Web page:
YFH Trip to Damascus Syria 2008

January 2008

     Today we distributed heaters, clothing, food and money to Iraqi refugees. We learned, firsthand, that the government’s assurances about Iraqis are not accurate.

     The first site we went to was like a small village built with cinder blocks. We went in a huge bus called “Happy Journey”. An Iraqi woman (Ahlam) who became our guide led us to this small neighborhood. The houses were undeveloped, like skeletons of the apartments in Turkey. Trash was burning in piles on the sides of the roads. Small children ran around carrying their siblings. There was one little girl who dragged her baby brother along. When we offered them candy, they began to cry and run away. We were told that they were frightened because we were speaking English.
     We visited many families and they all invited us into their houses, which were completely empty, except for some blankets on the floor where they slept. They were (almost) all so thankful. Some said that they would remember our visit their whole lives and tell everyone in the neighborhood. The fact that our small visit meant so much to them was extremely touching. There were many sad stories hidden behind their bright, thankful smiles. There were women whose husbands have been shot by Americans, and they were still hospitable toward us. One man used to have 6 children—4 girls and 2 boys. His oldest son was killed by American soldiers, his other son was kidnapped by local gangs and held hostage for a ransom; but because they couldn’t pay, he was cut up into pieces. Ahlam spoke of a boy who was kidnapped and tortured in Iraq and now suffers from mental disabilities. There was one girl who traveled with us; her name is Helen. Her uncle was shot in front of her. She had the most radiant smile I have ever seen. She said that she is so thankful to be where she is now. She lives in 2 rooms with her mother, brother and father (who was searching for a job when we visited.) Some of the refugees needed scholarships and others, money so the doctors could treat their children. Some were going mad with sadness and hopelessness, while others were radiant with faith and thankfulness. I enjoyed watching the children’s faces light up the most. They are taught not to accept something until the third time someone offers it (to be polite). So they would refuse shyly before taking it, and their mouths would stretch into broad smiles as if they couldn’t help it.

     At our first stop, the children were all smiles, and took turns posing for the cameras. Our work today was both physically and emotionally tiring.

Tomorrow we will visit an orphanage and a university. We will perform some ilahis (songs) for them as well as give a speech. We practiced the ilahis until midnight in the boys’ living room (Mail Oldum, Lil Hamseti, Muhammedun Esrefun, Talaal Bedru Aleyna). It was challenging but enjoyable. InshAllah we will please our audience and put smiles on their faces.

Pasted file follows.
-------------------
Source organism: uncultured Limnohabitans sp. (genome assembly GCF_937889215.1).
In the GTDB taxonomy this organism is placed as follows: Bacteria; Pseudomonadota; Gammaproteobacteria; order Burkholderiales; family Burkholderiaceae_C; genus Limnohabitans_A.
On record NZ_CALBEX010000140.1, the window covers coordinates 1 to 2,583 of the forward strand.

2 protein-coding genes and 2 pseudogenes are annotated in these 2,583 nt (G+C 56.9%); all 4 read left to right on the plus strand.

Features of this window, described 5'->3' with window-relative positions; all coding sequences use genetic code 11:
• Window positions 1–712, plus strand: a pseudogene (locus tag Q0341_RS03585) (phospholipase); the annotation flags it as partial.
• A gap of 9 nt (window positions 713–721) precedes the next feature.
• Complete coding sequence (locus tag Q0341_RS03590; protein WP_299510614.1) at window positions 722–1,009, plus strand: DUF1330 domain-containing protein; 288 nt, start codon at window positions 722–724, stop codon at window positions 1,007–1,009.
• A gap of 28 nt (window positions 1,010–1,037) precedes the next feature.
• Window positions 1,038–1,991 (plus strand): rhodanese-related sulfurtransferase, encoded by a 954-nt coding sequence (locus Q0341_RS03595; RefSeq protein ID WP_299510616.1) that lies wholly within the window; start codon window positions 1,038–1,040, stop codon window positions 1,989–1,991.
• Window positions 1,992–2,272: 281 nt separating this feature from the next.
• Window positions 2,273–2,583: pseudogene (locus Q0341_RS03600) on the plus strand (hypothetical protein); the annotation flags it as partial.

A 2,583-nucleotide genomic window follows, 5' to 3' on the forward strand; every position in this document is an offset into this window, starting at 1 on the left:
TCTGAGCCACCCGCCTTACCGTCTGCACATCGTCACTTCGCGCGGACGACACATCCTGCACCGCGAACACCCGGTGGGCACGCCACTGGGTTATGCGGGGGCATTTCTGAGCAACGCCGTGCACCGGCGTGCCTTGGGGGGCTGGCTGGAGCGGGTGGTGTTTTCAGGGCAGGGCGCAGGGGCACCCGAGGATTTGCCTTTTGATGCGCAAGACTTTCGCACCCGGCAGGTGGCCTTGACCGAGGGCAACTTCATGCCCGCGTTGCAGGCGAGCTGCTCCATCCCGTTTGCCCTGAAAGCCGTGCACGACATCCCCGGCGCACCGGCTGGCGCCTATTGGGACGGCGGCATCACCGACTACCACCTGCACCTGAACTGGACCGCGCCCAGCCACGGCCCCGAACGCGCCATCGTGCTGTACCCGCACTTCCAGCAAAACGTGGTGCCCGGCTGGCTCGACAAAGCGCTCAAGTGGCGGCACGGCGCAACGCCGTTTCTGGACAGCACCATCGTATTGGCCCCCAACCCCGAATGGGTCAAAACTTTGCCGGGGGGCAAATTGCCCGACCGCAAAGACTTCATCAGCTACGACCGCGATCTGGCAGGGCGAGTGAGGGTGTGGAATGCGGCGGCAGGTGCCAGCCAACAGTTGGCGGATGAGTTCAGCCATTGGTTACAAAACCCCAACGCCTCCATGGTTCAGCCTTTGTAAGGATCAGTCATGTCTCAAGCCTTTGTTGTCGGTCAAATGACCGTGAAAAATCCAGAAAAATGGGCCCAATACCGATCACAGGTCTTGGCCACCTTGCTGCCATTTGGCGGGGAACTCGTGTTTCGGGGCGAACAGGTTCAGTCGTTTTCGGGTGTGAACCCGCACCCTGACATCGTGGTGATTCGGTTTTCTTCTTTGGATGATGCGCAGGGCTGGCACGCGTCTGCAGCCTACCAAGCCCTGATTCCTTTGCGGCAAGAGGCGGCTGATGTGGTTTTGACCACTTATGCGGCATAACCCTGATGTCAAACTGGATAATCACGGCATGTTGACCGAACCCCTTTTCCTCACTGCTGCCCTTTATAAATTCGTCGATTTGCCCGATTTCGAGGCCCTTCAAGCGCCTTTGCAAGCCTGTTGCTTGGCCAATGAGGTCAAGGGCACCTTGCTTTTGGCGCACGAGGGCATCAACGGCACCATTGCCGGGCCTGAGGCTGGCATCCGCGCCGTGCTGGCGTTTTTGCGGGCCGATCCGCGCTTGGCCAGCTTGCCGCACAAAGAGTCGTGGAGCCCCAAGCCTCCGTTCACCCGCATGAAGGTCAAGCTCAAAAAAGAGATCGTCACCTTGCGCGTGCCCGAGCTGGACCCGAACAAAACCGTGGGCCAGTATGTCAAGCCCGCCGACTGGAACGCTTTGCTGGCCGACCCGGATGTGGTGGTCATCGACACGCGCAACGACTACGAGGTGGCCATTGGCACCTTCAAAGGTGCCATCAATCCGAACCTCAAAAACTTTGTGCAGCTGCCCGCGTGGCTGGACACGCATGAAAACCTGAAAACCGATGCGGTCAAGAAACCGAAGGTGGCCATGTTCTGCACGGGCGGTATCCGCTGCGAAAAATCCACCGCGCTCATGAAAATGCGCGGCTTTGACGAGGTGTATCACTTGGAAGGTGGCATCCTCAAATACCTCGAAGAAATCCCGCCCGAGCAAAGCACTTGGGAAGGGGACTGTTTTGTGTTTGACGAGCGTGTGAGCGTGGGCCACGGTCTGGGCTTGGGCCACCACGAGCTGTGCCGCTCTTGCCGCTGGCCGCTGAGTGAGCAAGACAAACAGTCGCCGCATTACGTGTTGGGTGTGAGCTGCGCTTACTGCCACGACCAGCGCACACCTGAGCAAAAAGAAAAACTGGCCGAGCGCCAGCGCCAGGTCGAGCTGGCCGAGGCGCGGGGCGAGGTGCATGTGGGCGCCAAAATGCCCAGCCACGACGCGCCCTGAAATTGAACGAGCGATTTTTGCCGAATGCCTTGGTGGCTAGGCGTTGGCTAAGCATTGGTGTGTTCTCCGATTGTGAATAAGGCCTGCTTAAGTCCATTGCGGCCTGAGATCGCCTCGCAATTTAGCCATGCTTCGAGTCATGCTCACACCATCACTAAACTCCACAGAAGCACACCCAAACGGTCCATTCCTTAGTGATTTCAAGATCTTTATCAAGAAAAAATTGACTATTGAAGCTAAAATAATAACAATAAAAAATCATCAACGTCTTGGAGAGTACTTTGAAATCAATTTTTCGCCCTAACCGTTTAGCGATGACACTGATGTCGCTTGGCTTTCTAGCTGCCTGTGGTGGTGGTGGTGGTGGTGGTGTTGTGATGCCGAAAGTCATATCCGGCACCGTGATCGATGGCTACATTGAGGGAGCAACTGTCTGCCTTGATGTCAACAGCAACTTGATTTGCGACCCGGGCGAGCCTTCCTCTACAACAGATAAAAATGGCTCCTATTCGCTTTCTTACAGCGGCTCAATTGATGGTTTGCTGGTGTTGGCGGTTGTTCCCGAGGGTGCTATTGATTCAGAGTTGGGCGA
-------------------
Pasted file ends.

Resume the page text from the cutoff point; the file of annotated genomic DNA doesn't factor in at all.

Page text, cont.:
Last Night
     All the rest of the days melted together…
     One day was spent shopping; one was spent at a camp, and then at Ahlam’s school.
     This morning, we went to Ahlam’s school and played with her students. They were so cute and bright! We played Soup- Macaroni, and this one rowdy boy named Mostafa would sing, “Soup, Michael Jackson…” He was very excited about the game and he was also very rambunctious.

Last night, we met Gale and Teresa from FOR. They are now living in Damascus trying to find Iraqi refugees who speak English so they can try to send them to American universities. Ten students came and we met and spoke to them. They were such intelligent and focused people! They knew exactly what they wanted to do and they were trying so hard to get their education. They were fluent in English, coming out of the war-torn Baghdad. I thought of the many American students who get everything so easily, and go to colleges to party; and how good it would be for them to switch places with these refugees for a while. This way, the American students would learn to be thankful, while the refugees would educate themselves, fulfill their dreams and redevelop their destroyed country. These young people were so inspiring that it tore my heart, and brought tears to my eyes. For some reason, the story of these students hurts me more than the poor families. Maybe because I am thinking about my education. Gale and Theresa really impressed me and I realized that I would love to do what they are doing. I would love to work toward the education of the refugees so they can develop their countries. InshAllah, I will be able to help one day, and InshAllah these students will make it to the US to study and become great people.

Zeynep Doganata, 18